6. Finally, you can click on a link, directly access the document which interests you and create a bookmark (explained below).  Note: On certain sites where the page is composed of multiple frames, the bookmark will indicate only the welcome page and not the other files on the site which appear in the individual frames.  In this case, it is necessary to choose Nos. 2-4.
 

When you consult the Web for a while, you leave a trail which is sometimes difficult to remember and retrace.  If you want to go back, there are several ways of doing so depending on the circumstances:
 

  1. If you want to go back to see sites that you visited only 2 or 3 screens previously, click on the BACK button the number of times necessary.
  2. Click on the right mouse button, select BACK.
  3. If you click on the arrow to the right of the LOCATION/ADDRESS window, you will see a list of the last links consulted from which you can choose the one you wish to revisit.
  4. At the bottom of the GO dialogue box, you will find a list of URLs that you have visited.  You can click on the link of your choice.  Of course, if you have visited a lot of sites, you will not find them all, but the list often allows you to find your way back.
 

A bookmark lets you find a site or page you liked again easily.  To create a bookmark, click on BOOKMARKS/FAVORITES and then ADD BOOKMARK/ADD A FAVORITE.  To create a bookmark without going to a page, put the cursor on the link or the image, click the right mouse button, then ADD BOOKMARK/ADD TO FAVORITES.
 

The bookmark/favorites file becomes more and more useful as you explore the Web.  If you do not always use the same computer, you can save your list of bookmarks/favorites on diskette to take with you and use on whatever computer is available.  With Netscape, click on BOOKMARKS, EDIT BOOKMARKS, FILE, SAVE AS, enter the filename and verify the folder/directory, click on OK.  With Internet Explorer, use the option FILE, IMPORT AND EXPORT.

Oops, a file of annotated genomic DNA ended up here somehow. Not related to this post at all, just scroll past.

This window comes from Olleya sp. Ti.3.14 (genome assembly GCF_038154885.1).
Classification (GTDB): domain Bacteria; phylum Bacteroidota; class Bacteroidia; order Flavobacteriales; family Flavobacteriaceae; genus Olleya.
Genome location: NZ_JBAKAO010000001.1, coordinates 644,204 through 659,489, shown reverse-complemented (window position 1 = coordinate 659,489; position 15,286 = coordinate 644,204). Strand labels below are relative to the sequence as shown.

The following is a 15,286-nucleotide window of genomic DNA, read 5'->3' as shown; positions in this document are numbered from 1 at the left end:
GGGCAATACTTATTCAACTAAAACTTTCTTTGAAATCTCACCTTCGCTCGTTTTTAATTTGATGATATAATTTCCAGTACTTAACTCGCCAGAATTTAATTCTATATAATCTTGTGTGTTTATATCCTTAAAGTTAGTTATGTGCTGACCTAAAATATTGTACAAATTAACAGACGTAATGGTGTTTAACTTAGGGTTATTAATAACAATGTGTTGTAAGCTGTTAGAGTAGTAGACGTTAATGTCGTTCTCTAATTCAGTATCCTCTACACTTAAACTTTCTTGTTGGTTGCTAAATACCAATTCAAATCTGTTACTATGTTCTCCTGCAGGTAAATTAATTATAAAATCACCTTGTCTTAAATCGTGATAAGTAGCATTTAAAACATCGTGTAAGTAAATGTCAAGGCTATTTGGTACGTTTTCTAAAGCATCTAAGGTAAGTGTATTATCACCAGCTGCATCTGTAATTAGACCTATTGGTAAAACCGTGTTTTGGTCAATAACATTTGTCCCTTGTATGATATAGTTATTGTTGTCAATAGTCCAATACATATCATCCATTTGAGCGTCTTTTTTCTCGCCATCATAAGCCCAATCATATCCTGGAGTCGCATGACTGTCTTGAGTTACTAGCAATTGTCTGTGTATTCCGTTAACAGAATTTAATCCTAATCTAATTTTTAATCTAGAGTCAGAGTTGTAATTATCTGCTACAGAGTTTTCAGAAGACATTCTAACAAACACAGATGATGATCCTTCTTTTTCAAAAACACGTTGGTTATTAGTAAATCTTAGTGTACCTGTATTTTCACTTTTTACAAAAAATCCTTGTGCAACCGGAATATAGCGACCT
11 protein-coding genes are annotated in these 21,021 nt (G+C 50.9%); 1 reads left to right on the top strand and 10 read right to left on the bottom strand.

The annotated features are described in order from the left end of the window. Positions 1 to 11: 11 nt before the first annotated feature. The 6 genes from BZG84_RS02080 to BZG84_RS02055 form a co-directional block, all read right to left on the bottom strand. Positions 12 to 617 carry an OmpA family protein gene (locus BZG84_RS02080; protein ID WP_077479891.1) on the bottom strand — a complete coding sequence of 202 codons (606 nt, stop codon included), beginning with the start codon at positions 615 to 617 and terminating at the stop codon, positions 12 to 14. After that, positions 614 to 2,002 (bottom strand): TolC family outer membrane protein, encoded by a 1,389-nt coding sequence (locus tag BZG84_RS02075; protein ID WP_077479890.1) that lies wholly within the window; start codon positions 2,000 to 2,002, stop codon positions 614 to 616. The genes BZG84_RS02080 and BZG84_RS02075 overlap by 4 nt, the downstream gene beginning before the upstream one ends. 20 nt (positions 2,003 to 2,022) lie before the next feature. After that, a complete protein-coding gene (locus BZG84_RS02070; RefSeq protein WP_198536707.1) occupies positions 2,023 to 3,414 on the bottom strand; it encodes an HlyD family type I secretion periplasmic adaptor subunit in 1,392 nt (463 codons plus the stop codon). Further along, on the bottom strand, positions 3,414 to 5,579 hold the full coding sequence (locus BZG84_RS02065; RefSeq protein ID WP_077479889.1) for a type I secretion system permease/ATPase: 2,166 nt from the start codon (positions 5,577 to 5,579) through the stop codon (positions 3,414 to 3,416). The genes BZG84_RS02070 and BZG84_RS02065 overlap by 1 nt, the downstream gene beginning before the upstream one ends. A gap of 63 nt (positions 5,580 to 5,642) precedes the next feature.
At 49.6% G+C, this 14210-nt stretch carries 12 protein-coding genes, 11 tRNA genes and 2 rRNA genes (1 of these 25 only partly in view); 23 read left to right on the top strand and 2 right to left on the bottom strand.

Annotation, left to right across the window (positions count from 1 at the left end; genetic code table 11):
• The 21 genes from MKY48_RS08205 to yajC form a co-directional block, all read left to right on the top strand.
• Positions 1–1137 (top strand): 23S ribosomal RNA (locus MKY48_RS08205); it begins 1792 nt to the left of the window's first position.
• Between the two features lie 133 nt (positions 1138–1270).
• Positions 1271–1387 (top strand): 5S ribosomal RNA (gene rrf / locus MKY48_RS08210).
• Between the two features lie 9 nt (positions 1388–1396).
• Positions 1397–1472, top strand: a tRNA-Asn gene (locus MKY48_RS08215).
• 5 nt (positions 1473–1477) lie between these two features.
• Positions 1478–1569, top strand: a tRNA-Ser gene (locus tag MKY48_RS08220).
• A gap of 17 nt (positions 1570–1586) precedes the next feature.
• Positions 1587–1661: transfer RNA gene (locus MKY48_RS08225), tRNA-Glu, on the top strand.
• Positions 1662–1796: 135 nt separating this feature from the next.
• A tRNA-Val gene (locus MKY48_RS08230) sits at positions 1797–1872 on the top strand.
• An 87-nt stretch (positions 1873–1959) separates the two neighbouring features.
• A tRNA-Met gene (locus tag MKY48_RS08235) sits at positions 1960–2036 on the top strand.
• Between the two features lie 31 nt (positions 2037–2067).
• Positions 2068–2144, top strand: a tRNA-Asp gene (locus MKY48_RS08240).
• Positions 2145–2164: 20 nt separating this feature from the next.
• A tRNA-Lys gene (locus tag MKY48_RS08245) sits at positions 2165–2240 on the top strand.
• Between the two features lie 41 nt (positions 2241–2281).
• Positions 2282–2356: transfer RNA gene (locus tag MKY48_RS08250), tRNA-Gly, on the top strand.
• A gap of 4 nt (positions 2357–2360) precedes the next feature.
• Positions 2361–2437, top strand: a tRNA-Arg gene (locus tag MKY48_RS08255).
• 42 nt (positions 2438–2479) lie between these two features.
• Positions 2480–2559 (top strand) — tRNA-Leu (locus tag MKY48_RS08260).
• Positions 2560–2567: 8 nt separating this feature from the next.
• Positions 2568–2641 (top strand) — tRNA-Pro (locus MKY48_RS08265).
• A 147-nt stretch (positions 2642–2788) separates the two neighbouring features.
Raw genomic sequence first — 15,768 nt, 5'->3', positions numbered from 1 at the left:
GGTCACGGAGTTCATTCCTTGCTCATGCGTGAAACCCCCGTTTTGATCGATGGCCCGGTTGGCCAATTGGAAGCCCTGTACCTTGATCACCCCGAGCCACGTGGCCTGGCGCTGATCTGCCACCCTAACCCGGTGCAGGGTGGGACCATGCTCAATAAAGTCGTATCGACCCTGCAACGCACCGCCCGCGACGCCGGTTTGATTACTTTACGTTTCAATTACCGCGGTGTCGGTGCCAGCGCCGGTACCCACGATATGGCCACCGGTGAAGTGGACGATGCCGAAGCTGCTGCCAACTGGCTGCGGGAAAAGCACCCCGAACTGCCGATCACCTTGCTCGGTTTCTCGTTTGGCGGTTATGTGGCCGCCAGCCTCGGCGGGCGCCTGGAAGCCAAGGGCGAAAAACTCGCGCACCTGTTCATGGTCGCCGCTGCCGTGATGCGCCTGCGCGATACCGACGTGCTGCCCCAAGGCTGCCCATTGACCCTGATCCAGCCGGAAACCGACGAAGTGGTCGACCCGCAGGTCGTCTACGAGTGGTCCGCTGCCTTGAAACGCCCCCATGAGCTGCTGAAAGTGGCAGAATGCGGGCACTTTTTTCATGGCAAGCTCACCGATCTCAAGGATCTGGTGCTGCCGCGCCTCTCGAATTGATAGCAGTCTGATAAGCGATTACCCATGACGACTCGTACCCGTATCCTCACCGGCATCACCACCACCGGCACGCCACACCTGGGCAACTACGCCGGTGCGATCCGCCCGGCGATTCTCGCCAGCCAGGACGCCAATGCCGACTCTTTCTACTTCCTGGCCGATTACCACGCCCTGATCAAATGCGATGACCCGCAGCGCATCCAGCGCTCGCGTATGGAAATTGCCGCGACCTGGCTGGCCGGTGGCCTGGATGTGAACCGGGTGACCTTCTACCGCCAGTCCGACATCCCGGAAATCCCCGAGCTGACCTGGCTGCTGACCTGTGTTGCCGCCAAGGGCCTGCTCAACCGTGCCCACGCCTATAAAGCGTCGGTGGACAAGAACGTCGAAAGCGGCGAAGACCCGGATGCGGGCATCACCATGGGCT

To edit your bookmark file, click on BOOKMARKS/FAVORITES and then on  EDIT BOOKMARKS/ORGANIZE FAVORITES. There, you can organize the links by clicking on them and dragging them or inserting categories, or deleting some.  If you use your own list on a computer that is not yours, just click on  FILE and then OPEN FILE (Netscape) or FILE and then IMPORT AND EXPORT (Internet Explorer), selecting bookmark file.  

Netscape and Internet Explorer offer several possibilities for personalizing your copy.  For example, you can choose the colors for links, background, or put any page you wish as HOME, that is, the page that appears when you start Netscape.  Click on EDIT, then PREFERENCES, where you can designate the name of the file you want to display when Netscape starts in the window HOMEPAGE/ADDRESS.  You can also access the page that you want displayed and click on USE CURRENT PAGE/USE CURRENT.  

To explore other options, follow the indications which appear when you click on EDIT, PREFERENCES/TOOLS, INTERNET OPTIONS.

 


Created: January 2, 1997

Last update: April 8, 2003